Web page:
In a QCD phase transition scheme, the first order phase transition line divides the hadronic matter area from the quark-gluon plasma state.
At the crossover point, the confined phase of hadronic gas and the deconfined state of QCD can cohexist.
Analogies with classical thermodynamics and other arguments based on a variety of models could suggest that one should expect that the phase transition line ends
at a critical point as a first-order phase transition is a function of temperature at finite .
Analogies with classical thermodynamics and other arguments based on a variety of models could suggest that as a first-order phase transition is a function of temperature at finite , one should expect that the phase transition line to end at a critical point.
Furthermore, L-QCD calculations at non-zero baryo-chemical potential suggest the existence of a tri-critical point at which the first order transition becomes a crossover for and .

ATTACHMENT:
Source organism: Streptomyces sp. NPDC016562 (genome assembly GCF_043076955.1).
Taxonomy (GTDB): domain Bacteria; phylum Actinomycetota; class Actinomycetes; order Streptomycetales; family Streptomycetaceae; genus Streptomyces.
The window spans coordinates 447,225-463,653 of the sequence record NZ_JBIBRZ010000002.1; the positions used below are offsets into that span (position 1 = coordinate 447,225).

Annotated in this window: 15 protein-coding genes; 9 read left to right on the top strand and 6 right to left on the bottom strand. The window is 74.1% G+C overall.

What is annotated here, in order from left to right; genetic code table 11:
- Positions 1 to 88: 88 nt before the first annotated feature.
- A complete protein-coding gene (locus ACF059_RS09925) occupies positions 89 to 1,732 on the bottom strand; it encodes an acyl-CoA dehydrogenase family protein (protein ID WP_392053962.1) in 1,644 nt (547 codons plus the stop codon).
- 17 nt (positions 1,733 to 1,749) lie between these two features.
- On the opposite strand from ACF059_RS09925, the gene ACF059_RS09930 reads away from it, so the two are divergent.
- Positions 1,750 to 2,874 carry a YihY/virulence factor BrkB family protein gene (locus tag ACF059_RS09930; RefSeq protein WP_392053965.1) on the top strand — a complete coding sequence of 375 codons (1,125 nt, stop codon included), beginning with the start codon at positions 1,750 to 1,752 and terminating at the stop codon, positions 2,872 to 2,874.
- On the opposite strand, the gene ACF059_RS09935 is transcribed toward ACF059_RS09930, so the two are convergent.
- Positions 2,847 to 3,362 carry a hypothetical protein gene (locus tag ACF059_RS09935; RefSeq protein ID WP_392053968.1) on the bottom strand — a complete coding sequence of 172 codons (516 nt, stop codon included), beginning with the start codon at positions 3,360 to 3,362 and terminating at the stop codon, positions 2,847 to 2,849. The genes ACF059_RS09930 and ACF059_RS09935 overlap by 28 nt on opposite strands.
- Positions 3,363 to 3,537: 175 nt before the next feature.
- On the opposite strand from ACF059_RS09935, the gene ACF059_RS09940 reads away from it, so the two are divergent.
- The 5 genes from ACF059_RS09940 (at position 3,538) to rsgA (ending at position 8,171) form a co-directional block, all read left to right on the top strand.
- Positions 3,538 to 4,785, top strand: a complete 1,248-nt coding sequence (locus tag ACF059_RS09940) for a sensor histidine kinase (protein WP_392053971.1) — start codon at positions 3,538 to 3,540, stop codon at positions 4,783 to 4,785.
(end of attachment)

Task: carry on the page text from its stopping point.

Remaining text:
However, the existence of a critical point is not yet established experimentally.
The Figure below shows the result of L-QCD calculations for hadronic matter phase and shows the dependence of phase transitions on the number of flavours for and =.
In the case of three flavours, the order of the transition varies depending on mass values that , or quarks assume.
The tri-critical value for the mass of the quark is indicated by .
Beyond such value, the transition becomes of second order, while is set to zero.
Quantum chromodynamics is highly dependent on values of parameters entering the lagrangian.
In particular, number of quark flavours and quark masses can affect some symmetries (e.g. the restoring of the chiral symmetry) and then the order of the phase transitions.
The greatest effects are expected by variations of the lighter quark masses which dominate the dynamic of the system.
In the low values region, transitions strongly depend on the number of quark flavours and on the masses of light quarks.
It is still unclear whether the transition shows discontinuities for realistic values of the light quark masses, or whether it is a crossover.
Recent calculations (see the work from Z. Fodor and S.D. Katz and the one from S. Ejiri) indicate that the transition is a crossover for values of .
Further indications instead come from lattice calculations results.